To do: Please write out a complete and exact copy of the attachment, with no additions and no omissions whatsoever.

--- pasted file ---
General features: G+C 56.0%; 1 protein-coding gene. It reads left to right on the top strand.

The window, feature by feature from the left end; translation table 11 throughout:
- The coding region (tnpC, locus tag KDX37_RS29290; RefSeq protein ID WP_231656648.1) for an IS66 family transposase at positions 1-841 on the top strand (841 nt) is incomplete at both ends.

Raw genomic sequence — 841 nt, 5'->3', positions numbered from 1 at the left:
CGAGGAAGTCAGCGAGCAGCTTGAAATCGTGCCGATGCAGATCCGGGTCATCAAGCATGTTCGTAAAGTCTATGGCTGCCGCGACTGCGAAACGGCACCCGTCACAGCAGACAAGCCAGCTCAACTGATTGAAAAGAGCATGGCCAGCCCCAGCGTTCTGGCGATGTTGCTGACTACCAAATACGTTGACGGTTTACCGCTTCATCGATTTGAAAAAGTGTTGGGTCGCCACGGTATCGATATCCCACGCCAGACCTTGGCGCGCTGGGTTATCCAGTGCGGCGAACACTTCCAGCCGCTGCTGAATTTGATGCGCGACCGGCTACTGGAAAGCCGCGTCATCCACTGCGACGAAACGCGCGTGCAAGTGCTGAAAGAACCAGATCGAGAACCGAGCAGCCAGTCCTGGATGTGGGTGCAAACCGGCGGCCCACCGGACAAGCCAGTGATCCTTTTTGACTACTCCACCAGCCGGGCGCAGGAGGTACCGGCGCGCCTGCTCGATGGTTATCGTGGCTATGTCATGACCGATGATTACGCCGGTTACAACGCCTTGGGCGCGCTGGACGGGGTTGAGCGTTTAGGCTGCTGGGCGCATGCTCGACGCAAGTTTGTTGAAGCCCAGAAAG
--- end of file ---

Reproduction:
General features: G+C 56.0%; 1 protein-coding gene. It reads left to right on the top strand.

The window, feature by feature from the left end; translation table 11 throughout:
- The coding region (tnpC, locus tag KDX37_RS29290; RefSeq protein ID WP_231656648.1) for an IS66 family transposase at positions 1-841 on the top strand (841 nt) is incomplete at both ends.

Raw genomic sequence — 841 nt, 5'->3', positions numbered from 1 at the left:
CGAGGAAGTCAGCGAGCAGCTTGAAATCGTGCCGATGCAGATCCGGGTCATCAAGCATGTTCGTAAAGTCTATGGCTGCCGCGACTGCGAAACGGCACCCGTCACAGCAGACAAGCCAGCTCAACTGATTGAAAAGAGCATGGCCAGCCCCAGCGTTCTGGCGATGTTGCTGACTACCAAATACGTTGACGGTTTACCGCTTCATCGATTTGAAAAAGTGTTGGGTCGCCACGGTATCGATATCCCACGCCAGACCTTGGCGCGCTGGGTTATCCAGTGCGGCGAACACTTCCAGCCGCTGCTGAATTTGATGCGCGACCGGCTACTGGAAAGCCGCGTCATCCACTGCGACGAAACGCGCGTGCAAGTGCTGAAAGAACCAGATCGAGAACCGAGCAGCCAGTCCTGGATGTGGGTGCAAACCGGCGGCCCACCGGACAAGCCAGTGATCCTTTTTGACTACTCCACCAGCCGGGCGCAGGAGGTACCGGCGCGCCTGCTCGATGGTTATCGTGGCTATGTCATGACCGATGATTACGCCGGTTACAACGCCTTGGGCGCGCTGGACGGGGTTGAGCGTTTAGGCTGCTGGGCGCATGCTCGACGCAAGTTTGTTGAAGCCCAGAAAG